Daily Archives: 28 April 2011

English Baccalaureate and Bureaucrats

It was only last month that we were at the younger Tadpoles’ school and listening to teachers go through Options. They spoke about the brand spanking new English Baccalaureate and about how they hadn’t yet had any guidance from universities, colleges or the Department of Education as to how important they were. For those of you who weren’t at the parent teacher event (and where were you?) the English Bac is comprised of English, Mathematics, a language, two sciences and either geography or history.

Back in the Iron Age when I did my options I dropped French like a rancid garlic sausage covered in flies and I didn’t have the option of learning German (which I wanted to do) or Spanish, Italian or Japanese. These are the only six languages that are spoken in the civilised world as you know and English is the only important one. At least that was how it was back in the day. Another thing we had, along with Technical Drawing, was the choice of doing Chemistry, Biology or Physics rather than Science but times change. You generally had a split between science and technical types (boys) and art and humanities types (girls) and I must say that I’m really glad that kind of silliness is behind us.

What concerns me though, on top of the seemingly never ending interference in education from state, is the setting of apparently random targets. Granted it is state education so they should oversee things but politicians are not educators and educators are the experts here. Someone in power might try listening to them. Just a thought. The Beeb reports that the English Bac is too narrow in scope. It ignores the efforts of those who are less academic and more vocationally oriented and it ignores those who do subjects like Music, Art or Ethics and Philosophy (the old RE).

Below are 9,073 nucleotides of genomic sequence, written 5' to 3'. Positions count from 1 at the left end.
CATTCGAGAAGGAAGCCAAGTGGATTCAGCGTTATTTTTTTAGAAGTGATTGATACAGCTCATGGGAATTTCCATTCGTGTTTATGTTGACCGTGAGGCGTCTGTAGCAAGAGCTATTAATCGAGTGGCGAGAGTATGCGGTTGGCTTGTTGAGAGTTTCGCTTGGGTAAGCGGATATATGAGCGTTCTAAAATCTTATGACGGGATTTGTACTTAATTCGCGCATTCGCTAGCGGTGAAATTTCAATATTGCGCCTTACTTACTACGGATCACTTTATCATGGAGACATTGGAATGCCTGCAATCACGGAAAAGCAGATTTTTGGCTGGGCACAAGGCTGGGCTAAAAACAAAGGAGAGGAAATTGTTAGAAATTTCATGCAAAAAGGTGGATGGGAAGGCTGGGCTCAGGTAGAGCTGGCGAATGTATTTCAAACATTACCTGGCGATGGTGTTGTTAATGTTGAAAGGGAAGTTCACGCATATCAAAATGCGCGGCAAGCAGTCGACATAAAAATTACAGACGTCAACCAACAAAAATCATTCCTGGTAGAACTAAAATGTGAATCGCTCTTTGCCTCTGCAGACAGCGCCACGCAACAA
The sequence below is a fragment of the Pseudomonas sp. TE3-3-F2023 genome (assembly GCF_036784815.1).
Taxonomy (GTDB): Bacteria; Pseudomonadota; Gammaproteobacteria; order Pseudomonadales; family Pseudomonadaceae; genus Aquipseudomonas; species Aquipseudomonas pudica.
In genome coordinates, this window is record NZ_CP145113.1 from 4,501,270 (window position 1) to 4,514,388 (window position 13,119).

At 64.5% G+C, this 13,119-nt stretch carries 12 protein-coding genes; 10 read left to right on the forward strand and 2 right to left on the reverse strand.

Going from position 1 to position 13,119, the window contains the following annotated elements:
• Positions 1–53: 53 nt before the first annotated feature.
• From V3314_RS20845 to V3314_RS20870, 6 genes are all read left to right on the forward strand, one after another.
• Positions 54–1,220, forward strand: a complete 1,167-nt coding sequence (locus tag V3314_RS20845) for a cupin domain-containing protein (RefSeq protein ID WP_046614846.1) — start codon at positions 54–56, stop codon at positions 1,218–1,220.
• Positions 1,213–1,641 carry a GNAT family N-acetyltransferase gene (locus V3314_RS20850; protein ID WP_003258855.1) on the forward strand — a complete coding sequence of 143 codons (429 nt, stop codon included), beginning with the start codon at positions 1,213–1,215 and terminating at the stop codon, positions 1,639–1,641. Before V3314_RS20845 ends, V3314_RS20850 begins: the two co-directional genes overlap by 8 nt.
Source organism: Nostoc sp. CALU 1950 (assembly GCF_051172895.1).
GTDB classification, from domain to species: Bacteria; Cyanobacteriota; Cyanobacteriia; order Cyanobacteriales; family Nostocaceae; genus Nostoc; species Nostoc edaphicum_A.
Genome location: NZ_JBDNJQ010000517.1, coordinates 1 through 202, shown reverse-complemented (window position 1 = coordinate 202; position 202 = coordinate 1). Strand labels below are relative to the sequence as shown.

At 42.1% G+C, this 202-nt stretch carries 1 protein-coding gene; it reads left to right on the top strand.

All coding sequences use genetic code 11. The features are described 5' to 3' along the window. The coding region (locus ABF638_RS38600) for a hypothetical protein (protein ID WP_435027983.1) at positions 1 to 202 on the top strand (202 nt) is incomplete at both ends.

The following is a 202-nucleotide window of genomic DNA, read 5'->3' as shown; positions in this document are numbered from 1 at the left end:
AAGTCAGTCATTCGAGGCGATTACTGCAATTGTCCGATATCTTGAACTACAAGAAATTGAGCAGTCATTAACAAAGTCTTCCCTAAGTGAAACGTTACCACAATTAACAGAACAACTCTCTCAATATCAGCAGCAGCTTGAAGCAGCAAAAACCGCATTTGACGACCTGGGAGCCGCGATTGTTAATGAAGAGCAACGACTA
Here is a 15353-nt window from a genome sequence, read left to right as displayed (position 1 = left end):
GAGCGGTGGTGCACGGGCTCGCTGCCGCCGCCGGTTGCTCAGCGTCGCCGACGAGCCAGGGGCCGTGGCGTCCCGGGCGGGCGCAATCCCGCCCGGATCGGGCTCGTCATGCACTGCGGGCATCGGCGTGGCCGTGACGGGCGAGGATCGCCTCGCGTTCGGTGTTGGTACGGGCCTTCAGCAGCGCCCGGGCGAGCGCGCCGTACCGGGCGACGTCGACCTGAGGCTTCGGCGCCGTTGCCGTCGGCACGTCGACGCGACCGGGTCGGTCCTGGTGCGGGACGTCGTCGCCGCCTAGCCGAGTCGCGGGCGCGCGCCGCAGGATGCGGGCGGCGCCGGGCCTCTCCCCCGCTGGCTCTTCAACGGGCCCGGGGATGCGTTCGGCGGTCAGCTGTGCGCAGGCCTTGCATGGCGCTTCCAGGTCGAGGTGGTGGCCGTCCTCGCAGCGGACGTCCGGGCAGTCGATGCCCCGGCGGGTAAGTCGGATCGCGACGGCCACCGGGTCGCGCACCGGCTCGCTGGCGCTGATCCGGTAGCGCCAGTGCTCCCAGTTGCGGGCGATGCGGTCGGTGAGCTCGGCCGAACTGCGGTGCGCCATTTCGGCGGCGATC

It seems too that the universities are going to be pressured into altering admissions criteria to look for people with the broad education of an English Bac rather than those who specialise early or those who take alternate routes to their education. The Tadpoles’ school offers GCSEs but it also offers vocational courses like Mechanical Engineering and almost half the Options choices were BTECs. A BTEC doesn’t count towards the English Bac so are students who work consistently through coursework rather than take exams going to lose out on university places? Who knows? The government aren’t saying.


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